Comment Spam - Are You Guilty?

In a continued effort to get a personal handle on this bucking bronco called web 2.0 I've noticed the emergence of a shift and I finally feel like I've seen enough evidence to confirm my earlier observations. The shift is this: the definition of spam has evolved and expanded and there's a chance you might be a spammer and don't know it.

Let's start from the beginning and then talk about a shift: spam as we have come to know it over the last several years is unsolicited promotion from someone you don't know and 99.9% of the time we're referring to email as the medium by which that spam distributed. As people have gained an understanding of what email spam is, it has become more widely recognized and there are more protections in place for the average person against it. Likewise, all upstanding websites have confirmed opt-in email lists and the consequences for being labeled a "spammer" have created terror in the heartland for reputable marketers. None of this, unfortunately, seems to have led to much of a decrease in actual spam (according to my Gmail spam folder) but the filters are much better and our own ability to recognize spam is also better than it was even a few years ago.

That being said, spam has moved beyond email into web 2.0. There are spam blogs, spam MySpace pages, spam videos, etc. This seems to have been the natural progression of spam and although I don't like it, I'm also not really surprised either. The shift, however, is that a comment on a blog or website may very well be considered spam now too. A spam comment (do we call them spamments?) is one in which a person comments and leaves a link to something outside of the discussion they're commenting on.

For instance if I saw a blog post about iPods, a potentially spammy comment could say:
"Hey, I wrote a review of my recent experience with an iPod that died after six months. Check it out on my blog MicroExplosion."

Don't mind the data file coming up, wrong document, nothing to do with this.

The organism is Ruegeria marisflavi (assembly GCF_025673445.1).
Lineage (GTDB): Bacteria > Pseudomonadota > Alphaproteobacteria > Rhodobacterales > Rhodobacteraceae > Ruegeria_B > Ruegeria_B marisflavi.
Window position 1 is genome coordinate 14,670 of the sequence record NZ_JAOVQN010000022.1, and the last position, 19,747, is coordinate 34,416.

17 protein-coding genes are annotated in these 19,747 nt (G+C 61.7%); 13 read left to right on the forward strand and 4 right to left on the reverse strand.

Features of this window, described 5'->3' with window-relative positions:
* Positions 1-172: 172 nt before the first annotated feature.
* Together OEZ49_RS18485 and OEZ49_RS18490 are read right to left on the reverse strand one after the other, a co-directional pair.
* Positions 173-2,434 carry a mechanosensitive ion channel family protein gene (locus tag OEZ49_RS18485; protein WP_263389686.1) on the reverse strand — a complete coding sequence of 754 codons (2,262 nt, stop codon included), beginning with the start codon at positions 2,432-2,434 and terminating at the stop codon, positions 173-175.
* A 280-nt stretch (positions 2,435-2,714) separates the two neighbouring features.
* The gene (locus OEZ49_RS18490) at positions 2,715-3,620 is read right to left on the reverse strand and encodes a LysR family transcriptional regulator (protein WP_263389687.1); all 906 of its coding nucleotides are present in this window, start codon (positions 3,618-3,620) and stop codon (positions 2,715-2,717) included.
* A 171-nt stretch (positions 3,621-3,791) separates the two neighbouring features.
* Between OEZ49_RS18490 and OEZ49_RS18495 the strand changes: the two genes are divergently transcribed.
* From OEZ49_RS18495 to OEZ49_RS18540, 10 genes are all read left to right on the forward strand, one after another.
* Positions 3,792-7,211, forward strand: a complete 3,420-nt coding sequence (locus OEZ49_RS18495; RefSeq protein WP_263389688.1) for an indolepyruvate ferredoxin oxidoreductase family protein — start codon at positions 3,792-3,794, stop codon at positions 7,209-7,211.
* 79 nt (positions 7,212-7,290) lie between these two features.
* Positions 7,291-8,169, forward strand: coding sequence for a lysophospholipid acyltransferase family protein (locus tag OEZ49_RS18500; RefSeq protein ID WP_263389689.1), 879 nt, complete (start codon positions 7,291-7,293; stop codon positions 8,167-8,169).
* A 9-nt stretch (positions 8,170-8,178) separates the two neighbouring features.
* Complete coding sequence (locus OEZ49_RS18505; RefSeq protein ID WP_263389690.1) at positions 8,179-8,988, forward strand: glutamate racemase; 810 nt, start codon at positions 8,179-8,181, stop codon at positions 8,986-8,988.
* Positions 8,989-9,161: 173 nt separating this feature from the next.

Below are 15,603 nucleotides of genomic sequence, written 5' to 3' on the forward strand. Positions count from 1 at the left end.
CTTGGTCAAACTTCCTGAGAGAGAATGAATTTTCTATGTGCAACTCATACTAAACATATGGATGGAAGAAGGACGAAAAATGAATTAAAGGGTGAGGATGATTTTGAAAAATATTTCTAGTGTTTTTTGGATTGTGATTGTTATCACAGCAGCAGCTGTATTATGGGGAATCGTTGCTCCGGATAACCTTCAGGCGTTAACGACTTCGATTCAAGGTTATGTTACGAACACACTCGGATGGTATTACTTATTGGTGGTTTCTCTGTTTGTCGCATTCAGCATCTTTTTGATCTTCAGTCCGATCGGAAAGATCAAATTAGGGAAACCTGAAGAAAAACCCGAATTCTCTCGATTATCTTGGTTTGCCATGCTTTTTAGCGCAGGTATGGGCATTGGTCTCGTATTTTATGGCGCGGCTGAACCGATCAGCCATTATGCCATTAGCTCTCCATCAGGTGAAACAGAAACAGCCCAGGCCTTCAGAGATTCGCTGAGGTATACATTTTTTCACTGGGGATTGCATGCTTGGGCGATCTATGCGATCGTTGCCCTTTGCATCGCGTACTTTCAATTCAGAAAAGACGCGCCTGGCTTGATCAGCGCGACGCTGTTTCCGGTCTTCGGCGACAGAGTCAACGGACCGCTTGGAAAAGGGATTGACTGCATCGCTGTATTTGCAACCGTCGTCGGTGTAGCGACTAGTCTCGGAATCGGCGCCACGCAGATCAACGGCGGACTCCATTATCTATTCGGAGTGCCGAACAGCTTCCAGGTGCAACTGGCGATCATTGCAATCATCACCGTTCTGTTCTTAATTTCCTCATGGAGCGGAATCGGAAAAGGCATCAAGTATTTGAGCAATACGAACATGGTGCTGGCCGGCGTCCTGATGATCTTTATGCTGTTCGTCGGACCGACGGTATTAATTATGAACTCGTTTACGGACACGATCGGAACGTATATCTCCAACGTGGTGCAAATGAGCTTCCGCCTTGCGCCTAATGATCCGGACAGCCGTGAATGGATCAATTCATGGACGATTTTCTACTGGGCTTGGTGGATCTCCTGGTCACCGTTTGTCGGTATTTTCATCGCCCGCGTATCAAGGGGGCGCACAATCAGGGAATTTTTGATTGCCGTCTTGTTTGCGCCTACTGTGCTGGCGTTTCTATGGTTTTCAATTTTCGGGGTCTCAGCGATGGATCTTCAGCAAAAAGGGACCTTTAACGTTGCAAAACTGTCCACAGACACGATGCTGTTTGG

Whereas a clearly non-spam post saying the same thing would be:
I just had an iPod die on me after just six months. What's the deal?

If you're skeptical that this shift is taking place take a look at a few things here...
This guy made a pretty innocent post (but crossed the line as described above) on Digg and got drilled for spamming.
This PR professional talks about it happening on his blog too.

Today I was reading Chris Thomas' blog where he's giving away an iPod and a guy posted a potentially spamish comment there too.

It feels like the rules have changed and there was no formal announcement to let everyone know. I've seen this shift emerge just over the last year, or at the very least it's begun to show itself more clearly over the last year but I can't help but wonder if the same feelings we have now for email spam will soon be the same for comment spam. I know I've been guilty of this kind of commenting in the past and I really think twice now before I comment on a blog. There are no rules or guidelines here so it's hard to grasp in some ways but if this is the way the spam tide is turning at least you can now say you were given the heads up here.


Nathan Moore said...

Yeah. I completely agree. I wrote a response to this post over at my blog... Check it o... er... nevermind.

I think if there is a way for people to self-promote, they will do it, and it has found its way into new media, but what is the solution?

Could this also not be paralleled in the real world to giving someone you just met a business card?

Bill Seaver said...

Thanks Nathan. I don't know what the solution is and right now I really believe many people do this and don't even realize it can be considered spam. Once we've reached the tipping point of awareness I think we'll see it change by the accidental spammers.

What I can't get past, however, is that this new rule of spam may actually prevent some helpful comments. If, for instance, someone actually had a website that truly benefited and supplemented a blog post I'm all for it getting added to the blog comments. The problem is that everyone's going to think their site/blog is helpful or beneficial whether it is or not and therein lies the problem. Either the good gets included with the bad or the good gets thrown out with the bad...and unfortunately it seems like the good loses in this case.

Chris Thomas said...

I'm guilty from time to time. Oh yeah, and hey, I gave some iPods away. Did you hear? Cehck it out! http://pourout.wordpress.com/2007/02/28/and-the-winner-of-the-ipod-is/

Chris Thomas said...

That right there is what we call irony.